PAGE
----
Meet the MD: Calum Richardson, The Bay Fish & Chips

Calum Richardson

Meet the MD: Calum Richardson, The Bay Fish & Chips

Welcome to our very first meet the chef! Calum talks about his Naval career, finding his passion for food, and overcoming the stereotypes associated with his successful Stonehaven business.

What is your business?

I opened The Bay in 2006, so we’ve celebrated the businesses tenth anniversary. Since opening, our passion for local produce and sustainability has put Stonehaven on the ‘food map’. The Bay is amongst the most highly rated restaurants in the UK from the Sustainable Restaurant Association and was also the first fish and chip business to receive the Marine Stewardship Council accreditation for 100% traceability of our North Sea haddock from sea to plate.

The Bay’s white fish comes from Coupers in Aberdeen, the langoustines are sourced from local boats in nearby Gourdon and the lobsters from Stonehaven harbour, just a stone’s throw from The Bay itself.

The Bay’s specials board always shows the ‘Catch of the Day’, which features the freshest in-season fish straight from the market that morning, and also the farm that grew the potatoes used for The Bay’s chips. This ensures full traceability, from sea to plate and field to fork.

Describe your role in no more than 100 words

As well as being an ambassador for Scottish seafood and Scottish fishermen, I am the face and voice of The Bay, promoting the benefits of sustainability, health and nutrition, environmentally friendly business practice and Scotland’s natural larder at all times. I am a constant support for my team at The Bay, doing all I can to promote fish and chips in a positive light. 

Give us a brief timeline of your career so far – where did you start, how did you move on?

1989 – 1997: Joined and worked in the Navy

1997 – 1999: Left the Navy and managed a fish and chip shop

1999 – 2006: Owned my first fish and chip shop

2006 – Current: Opened the award-winning Bay Fish & Chips in Stonehaven 

What do you believe makes a great leader?

Being a great listener, and being able to easily adapt to new situations. As well as taking responsibility for the future of the company, it’s about getting stuck in with all parts of the business and showing your staff that it’s all about teamwork.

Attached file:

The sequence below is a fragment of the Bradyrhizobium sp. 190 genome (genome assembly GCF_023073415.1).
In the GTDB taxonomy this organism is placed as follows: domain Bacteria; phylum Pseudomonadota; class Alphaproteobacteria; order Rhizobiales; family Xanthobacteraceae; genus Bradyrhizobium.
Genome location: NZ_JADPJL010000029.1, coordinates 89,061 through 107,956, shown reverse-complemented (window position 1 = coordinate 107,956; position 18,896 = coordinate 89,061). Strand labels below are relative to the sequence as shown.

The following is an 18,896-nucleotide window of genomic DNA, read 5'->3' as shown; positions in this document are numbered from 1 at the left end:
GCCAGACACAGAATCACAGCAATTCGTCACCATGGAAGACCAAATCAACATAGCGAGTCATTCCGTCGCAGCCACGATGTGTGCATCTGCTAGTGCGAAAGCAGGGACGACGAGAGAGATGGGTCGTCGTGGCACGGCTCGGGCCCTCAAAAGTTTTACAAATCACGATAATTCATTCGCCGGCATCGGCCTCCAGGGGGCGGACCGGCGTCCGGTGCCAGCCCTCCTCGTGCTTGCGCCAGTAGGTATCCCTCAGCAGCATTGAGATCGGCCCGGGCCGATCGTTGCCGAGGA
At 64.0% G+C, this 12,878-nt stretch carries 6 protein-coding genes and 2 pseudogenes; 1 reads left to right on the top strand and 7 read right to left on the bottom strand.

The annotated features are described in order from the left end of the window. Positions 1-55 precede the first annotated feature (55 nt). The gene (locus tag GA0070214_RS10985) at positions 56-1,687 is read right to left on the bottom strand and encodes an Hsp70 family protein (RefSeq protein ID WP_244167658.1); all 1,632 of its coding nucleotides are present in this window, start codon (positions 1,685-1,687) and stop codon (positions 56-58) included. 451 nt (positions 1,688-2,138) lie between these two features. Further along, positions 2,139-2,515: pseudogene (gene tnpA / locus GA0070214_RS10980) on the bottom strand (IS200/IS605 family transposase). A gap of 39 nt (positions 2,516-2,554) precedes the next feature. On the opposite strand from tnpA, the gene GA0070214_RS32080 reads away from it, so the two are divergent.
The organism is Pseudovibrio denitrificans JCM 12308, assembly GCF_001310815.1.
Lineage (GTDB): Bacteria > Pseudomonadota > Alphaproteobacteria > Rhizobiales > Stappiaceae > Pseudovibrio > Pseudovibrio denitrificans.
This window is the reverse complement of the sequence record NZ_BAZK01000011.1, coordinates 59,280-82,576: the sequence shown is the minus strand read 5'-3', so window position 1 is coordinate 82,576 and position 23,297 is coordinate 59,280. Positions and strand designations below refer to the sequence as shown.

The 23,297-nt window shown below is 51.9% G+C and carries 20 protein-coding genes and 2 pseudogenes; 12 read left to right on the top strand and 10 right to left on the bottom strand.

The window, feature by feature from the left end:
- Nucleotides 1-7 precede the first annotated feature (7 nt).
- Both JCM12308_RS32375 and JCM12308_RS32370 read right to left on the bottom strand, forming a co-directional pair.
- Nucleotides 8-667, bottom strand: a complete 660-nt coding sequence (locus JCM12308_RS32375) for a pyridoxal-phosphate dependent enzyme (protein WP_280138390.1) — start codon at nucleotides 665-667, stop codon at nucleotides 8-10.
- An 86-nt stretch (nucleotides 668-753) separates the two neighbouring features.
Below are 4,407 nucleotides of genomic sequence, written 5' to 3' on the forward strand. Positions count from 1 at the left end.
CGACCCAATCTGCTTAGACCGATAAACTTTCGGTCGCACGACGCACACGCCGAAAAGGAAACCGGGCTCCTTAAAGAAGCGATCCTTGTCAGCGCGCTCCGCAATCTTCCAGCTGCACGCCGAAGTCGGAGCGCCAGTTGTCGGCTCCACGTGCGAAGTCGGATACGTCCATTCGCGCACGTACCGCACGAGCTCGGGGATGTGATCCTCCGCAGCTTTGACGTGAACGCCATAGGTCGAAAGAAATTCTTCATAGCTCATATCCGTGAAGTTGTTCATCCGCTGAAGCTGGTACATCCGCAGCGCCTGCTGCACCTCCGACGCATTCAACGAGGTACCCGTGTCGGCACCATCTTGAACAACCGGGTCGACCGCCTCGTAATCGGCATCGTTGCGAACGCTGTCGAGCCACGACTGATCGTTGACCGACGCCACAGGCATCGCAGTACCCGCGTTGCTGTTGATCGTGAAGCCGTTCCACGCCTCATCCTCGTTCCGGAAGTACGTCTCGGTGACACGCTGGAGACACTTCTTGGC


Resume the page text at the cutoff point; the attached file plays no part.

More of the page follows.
What has been your biggest challenge in your current position? 

The biggest challenge has always been trying to make staff realise that there are exciting career prospects in this industry and that it’s not just a stopgap job. There are so many great opportunities to work towards, and awards to enter.

How do you alleviate the stress that comes with your job?

Being on your feet all day can be quite demanding so I like to relax by spending time with my friends and family, eating in nice restaurants and enjoying great food and drink.

When you were little, what did you want to be when you grew up?

I’d always wanted to join the Navy, as a chef or a photographer, so I went along to the careers office at school and they told me I was better suited to be an engineer - so that’s what I did. I loved it, travelling around the world and tasting all the different foods in each country. Eventually I joined a small ship with only 30 people on board and I spent half my time cooking in the galley. It was then that I realised that was what I really wanted to do.

Any pet hates in the workplace? What do you do about them?

My biggest bugbear in this industry has to be the mindset that people still have about fish and chip shops. It’s still considered the unhealthiest takeaway but if you go to the right shop, a shop that cares about sourcing, sustainability and flavour, it couldn’t be further from the truth.

I work hard to promote and showcase the best of British fish and chips and have made a major step forward in changing the stereotypical, and often negative, preconceptions of a fish and chip shop by presenting the food and premises in a positive and sustainable light.

Where do you see the company in five years’ time?

The focus is on continual positive growth for the business, whist continuing to be highly respected ambassadors for Scottish seafood and Scottish fishermen. In five years time, I’d still like to have a one-shop unit but I want lots of branches of The Bay branded products.

I’d like to continue entering awards for The Bay and The Bay’s products to raise awareness of Scottish sustainable produce to a worldwide audience. Our Bay-branded fishcakes are in the running for the ‘Best New Foodservice Product’ award at the North East Scotland Food & Drink Awards this week. It’s awards like these that help to build our reputation locally, nationally and internationally.   

What advice would you give to an aspiring business leader?

When making business decisions make sure you don’t have tunnel vision. The decisions need to be your own. It’s okay for things to go wrong as long as you learn from your mistakes.

What do you wish someone had told you when you started out?

Even though the rewards are high it’s important to understand that unsociable hours go hand in hand with careers in the food and drink industry. You need to be in it for the love as the days and hours are long!